NaPoWriMo 2019 Day 20

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Another milestone marker… 2/3 of the way through! Go on, write a poem.

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As always, for the full post, click the day.

Day Twenty

Welcome back, everyone, for Day Twenty of Na/GloPoWriMo! We’re now 2/3 of the way through.

Our featured participant for the day is heartinthematter, where the abecedarian poem for Day 19 is a jaunty whirlwind of words that are fun to say.

Today’s video resource is this short movie from the National Film Board of Canada, presenting animated interpretations of four poems by Canadian poets.

Today, I’d like to challenge you to write a poem that “talks.” What does that mean? Well, take a look at this poem by Diane Seuss. While it isn’t a monologue, it’s largely based in spoken language, interspersed with the speaker/narrator’s own responses and thoughts. Try to write a poem grounded in language as it is spoken – not necessarily the grand, dramatic speech of a monologue or play, but the messy, fractured, slangy way people speak in real life. You might incorporate overheard speech or a turn of phrase you heard once that stood out to you – the idea here is to get away from formally “poetic” speech and into the way language tends to work out loud.

Happy writing!

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NaPo Process Notes 

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As I wrote my abecedarian poem yesterday, or more accurately did battle… I was thinking about which words other poets would choose, especially for X and Z. So I was interested to check out not only the featured participant but also a few others. I had a LARGE morning coffee and plenty of time to read. It is good to support each other through NaPo.

Smiti Mittal wrote ‘Zing’ a true abecedarian poem, 26 words through from a to z. This method makes for some lines that you would not necessarily put together, the version I used (a new letter to start each line) also leaves endlines which would usually be constructed differently. This is one of the beauties of this form. Smiti Mittal has done well to keep the sense of the poem and there is (political) passion bursting through her word choices.

Other participating sites I chose at random were:

https://starinthewind.wordpress.com/ Breaking some eggs

where a relationship is masterfully portrayed and the reader forgets it is an abecedarian poem for a while as the lines neatly tuck into each other.

https://putouttopasture.blog/ Arabian, Buckskin, Connemara by Maxie Jane where breeds of horses are cleverly listed in her abecedarian poem.

https://whimsicalwallflower.com/ where Christina Fong uses repetition in her sad abecedarian poem about illness.

I then went on to watching the film resource. I love the fact that the NFB film is from 1977. I tend to only watch contemporary works so it is interesting to discover older films. I have seen a few of course. There are also other films shown at the bottom of the webpage that I will explore post NaPo. Great resource!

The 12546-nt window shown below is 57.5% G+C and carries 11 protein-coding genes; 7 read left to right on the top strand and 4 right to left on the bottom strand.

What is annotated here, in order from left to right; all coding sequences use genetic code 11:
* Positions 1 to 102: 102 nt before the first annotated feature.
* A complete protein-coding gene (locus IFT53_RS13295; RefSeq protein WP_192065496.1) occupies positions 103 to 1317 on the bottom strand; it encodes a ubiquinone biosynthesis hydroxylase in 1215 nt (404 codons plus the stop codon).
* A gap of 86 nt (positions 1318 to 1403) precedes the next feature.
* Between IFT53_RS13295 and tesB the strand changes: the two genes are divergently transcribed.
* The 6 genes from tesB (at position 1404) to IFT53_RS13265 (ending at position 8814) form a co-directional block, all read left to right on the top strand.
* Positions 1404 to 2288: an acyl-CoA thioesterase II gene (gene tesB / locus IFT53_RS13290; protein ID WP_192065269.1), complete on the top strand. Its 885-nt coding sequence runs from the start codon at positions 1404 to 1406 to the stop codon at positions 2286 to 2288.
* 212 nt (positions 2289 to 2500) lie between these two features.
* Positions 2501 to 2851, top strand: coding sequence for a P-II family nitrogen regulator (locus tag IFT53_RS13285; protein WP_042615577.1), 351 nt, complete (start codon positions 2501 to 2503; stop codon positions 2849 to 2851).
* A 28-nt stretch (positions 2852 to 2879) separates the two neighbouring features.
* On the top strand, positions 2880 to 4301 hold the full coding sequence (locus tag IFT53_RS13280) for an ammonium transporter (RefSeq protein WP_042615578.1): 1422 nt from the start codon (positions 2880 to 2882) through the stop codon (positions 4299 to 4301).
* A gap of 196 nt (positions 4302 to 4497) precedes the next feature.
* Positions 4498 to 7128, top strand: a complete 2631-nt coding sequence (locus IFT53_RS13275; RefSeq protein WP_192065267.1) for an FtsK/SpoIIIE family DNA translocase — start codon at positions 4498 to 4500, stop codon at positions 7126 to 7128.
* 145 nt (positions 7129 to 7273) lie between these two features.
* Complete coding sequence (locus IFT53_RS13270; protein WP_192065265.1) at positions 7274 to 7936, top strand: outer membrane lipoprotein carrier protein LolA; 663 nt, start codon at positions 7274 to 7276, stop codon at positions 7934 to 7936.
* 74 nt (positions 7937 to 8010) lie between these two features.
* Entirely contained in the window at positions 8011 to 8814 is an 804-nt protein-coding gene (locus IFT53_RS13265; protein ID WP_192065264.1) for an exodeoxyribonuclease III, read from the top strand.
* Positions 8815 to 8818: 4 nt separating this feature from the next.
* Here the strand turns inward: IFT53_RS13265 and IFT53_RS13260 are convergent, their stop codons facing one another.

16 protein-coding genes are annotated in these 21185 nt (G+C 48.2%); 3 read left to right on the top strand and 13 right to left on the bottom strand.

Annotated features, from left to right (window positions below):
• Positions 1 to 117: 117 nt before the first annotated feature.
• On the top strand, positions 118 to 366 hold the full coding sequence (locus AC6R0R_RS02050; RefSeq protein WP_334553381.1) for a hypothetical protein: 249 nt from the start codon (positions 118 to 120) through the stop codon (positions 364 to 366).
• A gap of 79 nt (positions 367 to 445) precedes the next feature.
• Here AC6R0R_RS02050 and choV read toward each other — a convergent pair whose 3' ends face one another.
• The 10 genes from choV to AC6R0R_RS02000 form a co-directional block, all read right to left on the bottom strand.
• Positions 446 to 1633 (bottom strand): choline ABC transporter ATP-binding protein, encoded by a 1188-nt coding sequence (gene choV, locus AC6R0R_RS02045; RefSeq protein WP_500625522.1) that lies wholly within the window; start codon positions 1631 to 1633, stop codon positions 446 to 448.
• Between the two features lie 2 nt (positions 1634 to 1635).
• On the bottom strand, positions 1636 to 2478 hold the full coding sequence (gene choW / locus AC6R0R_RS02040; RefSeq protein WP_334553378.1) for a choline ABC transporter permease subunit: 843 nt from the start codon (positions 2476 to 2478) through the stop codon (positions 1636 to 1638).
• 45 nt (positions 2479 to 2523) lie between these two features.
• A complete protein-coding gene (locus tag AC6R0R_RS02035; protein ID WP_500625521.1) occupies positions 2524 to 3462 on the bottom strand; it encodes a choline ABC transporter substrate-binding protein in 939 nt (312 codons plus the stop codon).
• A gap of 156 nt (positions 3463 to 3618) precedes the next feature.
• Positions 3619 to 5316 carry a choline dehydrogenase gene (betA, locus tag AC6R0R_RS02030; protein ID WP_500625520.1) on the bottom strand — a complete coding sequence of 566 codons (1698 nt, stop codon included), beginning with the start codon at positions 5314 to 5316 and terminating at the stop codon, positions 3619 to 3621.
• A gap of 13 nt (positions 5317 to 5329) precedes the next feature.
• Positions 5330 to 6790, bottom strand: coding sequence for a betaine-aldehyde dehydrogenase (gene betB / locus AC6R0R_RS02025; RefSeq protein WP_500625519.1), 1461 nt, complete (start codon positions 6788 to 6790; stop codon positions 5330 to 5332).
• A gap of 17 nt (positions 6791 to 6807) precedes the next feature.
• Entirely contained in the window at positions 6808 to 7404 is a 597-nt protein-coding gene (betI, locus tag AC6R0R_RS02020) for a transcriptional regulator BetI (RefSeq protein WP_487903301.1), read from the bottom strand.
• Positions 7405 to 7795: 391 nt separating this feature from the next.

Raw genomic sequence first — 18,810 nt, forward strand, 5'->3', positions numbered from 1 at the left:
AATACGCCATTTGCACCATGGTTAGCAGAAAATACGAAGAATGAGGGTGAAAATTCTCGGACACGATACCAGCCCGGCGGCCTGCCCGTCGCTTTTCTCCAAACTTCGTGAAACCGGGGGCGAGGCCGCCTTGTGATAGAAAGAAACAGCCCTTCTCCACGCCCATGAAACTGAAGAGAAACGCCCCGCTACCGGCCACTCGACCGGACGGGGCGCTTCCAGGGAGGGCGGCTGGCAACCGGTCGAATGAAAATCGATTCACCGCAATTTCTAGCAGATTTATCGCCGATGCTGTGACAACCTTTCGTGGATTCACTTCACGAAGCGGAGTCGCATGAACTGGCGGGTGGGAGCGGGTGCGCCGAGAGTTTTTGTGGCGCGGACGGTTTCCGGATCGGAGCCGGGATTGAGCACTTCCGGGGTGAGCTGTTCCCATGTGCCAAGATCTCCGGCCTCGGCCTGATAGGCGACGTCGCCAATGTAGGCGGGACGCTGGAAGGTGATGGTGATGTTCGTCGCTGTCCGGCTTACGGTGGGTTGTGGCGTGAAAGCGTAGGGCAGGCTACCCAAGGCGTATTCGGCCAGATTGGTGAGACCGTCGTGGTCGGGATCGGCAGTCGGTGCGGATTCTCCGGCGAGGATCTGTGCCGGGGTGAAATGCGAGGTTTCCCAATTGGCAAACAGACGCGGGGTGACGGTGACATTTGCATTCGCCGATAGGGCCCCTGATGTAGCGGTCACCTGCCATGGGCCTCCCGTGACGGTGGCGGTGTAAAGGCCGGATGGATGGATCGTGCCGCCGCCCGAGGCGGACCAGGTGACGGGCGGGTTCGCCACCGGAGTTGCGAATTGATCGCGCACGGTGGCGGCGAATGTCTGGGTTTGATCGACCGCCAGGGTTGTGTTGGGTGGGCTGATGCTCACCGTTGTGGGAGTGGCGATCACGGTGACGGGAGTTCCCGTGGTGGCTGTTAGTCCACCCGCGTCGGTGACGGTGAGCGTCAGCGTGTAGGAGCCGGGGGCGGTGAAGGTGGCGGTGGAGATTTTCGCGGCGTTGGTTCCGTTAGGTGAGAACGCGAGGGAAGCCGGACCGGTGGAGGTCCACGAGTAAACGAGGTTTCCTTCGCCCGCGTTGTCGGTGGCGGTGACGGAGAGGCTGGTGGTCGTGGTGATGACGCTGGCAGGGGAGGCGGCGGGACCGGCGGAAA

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https://www.nfb.ca/film/poets_on_film_no_1/

This short film brings together animated interpretations of four poems by great Canadian wordsmiths: “Riverdale Lion” by John Robert Colombo, “A Kite Is a Victim” by Leonard Cohen, “Klaxon” by James Reaney and George Johnston’s “The Bulge.”

Watching was a thoroughly enjoyable experience.

I then read [On what day you think Jesus was actually born he asks] by Diane Seuss.

 

On Writing 

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I decided to look in my notebook for any overheard conversation I have noted down as a starting point for my conversational poem. I didn’t find a fruitful thread, so I thought back to Day 17, when I discovered the story of Denis Cox and decided to write something that could join the sequence of planned post-NaPo poems.

I enjoyed writing today’s poem and the process was a LOT quicker than yesterday.

I know that Denis was one of 4 kids, so it was an imagined scene where he was writing out that famous letter and his brother was watching, hovering, waiting to go and play in the creek, something they definitely used to do. It is conversational and unlike my normal style. The genre lends itself to longer lines. I am fairly happy with the result. I discovered the impetus for writing this lost postcard came after seeing Sputnik so I called it After Sputnik.

Here’s a snippet:

Standing there won’t make me any quicker.
I am not going to rush this,
it is too important.
Top Scientist at Woomera Rocket Ranch, important.

 

 

 

2 responses »

    • No worries, it’s NaPoWriMo – I am sure you are busy with writing! Unlike today’s sonnet form, I thoroughly enjoyed working on an abecedarian poem and was eager to read what other poets had made from the prompt.

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